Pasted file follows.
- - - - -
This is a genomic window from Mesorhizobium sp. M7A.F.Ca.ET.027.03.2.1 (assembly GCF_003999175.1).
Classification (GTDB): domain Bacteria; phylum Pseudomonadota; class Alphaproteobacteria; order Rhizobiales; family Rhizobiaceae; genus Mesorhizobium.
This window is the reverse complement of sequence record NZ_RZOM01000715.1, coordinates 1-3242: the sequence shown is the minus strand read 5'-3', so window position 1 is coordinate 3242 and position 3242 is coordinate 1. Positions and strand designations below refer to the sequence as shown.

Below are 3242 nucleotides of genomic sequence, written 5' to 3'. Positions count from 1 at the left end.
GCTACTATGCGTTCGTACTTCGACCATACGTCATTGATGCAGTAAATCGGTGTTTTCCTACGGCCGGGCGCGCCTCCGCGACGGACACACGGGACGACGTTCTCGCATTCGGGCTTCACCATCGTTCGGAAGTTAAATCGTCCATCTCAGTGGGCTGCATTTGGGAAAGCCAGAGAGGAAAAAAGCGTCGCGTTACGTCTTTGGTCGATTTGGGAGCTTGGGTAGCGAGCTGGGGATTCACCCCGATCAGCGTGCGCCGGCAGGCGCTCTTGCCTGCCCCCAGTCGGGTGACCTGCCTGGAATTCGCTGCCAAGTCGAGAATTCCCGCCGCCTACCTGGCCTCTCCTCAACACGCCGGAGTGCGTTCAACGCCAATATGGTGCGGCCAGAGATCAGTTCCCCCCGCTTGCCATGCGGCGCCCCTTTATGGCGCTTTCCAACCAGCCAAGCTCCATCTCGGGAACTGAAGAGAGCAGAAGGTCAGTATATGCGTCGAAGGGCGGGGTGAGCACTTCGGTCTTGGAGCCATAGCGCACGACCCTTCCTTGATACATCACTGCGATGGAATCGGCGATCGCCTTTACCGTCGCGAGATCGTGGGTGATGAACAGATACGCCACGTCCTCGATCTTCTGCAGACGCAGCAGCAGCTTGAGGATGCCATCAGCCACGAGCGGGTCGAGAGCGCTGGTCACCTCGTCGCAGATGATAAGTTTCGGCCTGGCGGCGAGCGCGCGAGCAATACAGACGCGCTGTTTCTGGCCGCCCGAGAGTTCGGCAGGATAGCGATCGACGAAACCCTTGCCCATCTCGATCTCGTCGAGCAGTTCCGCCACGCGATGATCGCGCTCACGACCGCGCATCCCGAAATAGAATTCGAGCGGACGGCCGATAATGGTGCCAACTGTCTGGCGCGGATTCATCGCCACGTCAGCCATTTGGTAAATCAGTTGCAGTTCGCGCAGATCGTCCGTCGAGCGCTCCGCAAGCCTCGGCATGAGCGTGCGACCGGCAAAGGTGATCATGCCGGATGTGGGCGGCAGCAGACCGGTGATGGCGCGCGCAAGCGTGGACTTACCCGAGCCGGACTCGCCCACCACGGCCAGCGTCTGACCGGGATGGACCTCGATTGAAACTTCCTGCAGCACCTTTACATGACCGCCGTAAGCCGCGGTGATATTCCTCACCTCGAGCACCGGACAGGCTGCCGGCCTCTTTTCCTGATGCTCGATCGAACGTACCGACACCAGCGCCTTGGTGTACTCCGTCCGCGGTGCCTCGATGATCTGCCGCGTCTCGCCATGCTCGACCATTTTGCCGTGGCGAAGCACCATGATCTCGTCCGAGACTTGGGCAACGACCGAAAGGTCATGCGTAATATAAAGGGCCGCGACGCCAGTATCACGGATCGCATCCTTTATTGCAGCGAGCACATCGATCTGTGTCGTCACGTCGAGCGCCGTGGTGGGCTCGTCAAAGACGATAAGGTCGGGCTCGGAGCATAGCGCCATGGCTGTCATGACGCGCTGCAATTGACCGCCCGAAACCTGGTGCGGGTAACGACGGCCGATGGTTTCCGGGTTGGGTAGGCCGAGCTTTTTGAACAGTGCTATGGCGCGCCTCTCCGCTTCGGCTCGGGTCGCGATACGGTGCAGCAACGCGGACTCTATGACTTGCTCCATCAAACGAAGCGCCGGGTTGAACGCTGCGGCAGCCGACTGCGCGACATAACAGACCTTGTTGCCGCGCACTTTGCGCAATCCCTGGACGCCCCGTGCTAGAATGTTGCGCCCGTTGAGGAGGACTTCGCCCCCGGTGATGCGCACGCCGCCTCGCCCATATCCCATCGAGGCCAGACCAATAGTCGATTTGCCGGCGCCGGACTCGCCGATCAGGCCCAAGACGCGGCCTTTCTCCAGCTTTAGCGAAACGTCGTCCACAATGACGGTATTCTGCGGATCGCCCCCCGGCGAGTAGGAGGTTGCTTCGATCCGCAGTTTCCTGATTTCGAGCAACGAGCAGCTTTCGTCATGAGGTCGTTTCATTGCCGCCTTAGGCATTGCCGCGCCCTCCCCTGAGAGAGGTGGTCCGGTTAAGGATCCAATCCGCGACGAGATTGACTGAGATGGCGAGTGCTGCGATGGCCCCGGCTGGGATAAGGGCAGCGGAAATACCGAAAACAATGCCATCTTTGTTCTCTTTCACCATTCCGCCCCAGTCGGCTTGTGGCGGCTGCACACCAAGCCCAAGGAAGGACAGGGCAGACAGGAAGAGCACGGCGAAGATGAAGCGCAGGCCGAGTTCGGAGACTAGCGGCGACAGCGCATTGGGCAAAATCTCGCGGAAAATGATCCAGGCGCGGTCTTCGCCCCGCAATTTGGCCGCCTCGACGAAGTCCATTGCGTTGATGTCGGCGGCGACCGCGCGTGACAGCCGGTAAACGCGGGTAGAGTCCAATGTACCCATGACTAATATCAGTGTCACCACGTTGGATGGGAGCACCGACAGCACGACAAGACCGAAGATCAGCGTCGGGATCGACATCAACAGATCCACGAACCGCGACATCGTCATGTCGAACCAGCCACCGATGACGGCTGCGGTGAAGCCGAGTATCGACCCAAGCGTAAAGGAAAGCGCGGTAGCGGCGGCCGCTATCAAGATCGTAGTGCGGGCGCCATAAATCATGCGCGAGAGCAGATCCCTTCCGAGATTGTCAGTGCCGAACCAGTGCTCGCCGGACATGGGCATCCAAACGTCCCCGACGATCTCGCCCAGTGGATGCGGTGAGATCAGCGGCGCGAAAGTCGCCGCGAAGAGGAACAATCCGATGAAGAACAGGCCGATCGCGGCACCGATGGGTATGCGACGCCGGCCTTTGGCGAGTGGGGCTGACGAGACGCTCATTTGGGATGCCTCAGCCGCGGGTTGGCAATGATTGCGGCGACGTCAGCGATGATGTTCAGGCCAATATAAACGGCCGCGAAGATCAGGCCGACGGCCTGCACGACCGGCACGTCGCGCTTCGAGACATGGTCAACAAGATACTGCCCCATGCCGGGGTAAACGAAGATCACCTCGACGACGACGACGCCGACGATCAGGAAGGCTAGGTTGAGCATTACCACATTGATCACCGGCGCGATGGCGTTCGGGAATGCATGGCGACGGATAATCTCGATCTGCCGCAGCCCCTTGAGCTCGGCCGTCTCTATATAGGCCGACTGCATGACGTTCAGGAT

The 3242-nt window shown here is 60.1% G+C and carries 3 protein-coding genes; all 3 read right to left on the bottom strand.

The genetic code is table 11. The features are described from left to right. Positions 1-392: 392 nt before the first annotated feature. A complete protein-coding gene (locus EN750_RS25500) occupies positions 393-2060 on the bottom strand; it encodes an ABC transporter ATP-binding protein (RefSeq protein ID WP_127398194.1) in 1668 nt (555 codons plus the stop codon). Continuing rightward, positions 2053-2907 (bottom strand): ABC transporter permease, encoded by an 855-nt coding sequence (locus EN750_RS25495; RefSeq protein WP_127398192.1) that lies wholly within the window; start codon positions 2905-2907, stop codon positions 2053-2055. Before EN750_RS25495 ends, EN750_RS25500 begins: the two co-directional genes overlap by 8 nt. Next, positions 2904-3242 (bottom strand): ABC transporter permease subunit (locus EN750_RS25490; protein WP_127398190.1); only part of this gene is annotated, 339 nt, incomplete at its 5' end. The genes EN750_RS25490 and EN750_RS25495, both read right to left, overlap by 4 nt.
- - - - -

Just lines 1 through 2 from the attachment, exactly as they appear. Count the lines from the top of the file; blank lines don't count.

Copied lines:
This is a genomic window from Mesorhizobium sp. M7A.F.Ca.ET.027.03.2.1 (assembly GCF_003999175.1).
Classification (GTDB): domain Bacteria; phylum Pseudomonadota; class Alphaproteobacteria; order Rhizobiales; family Rhizobiaceae; genus Mesorhizobium.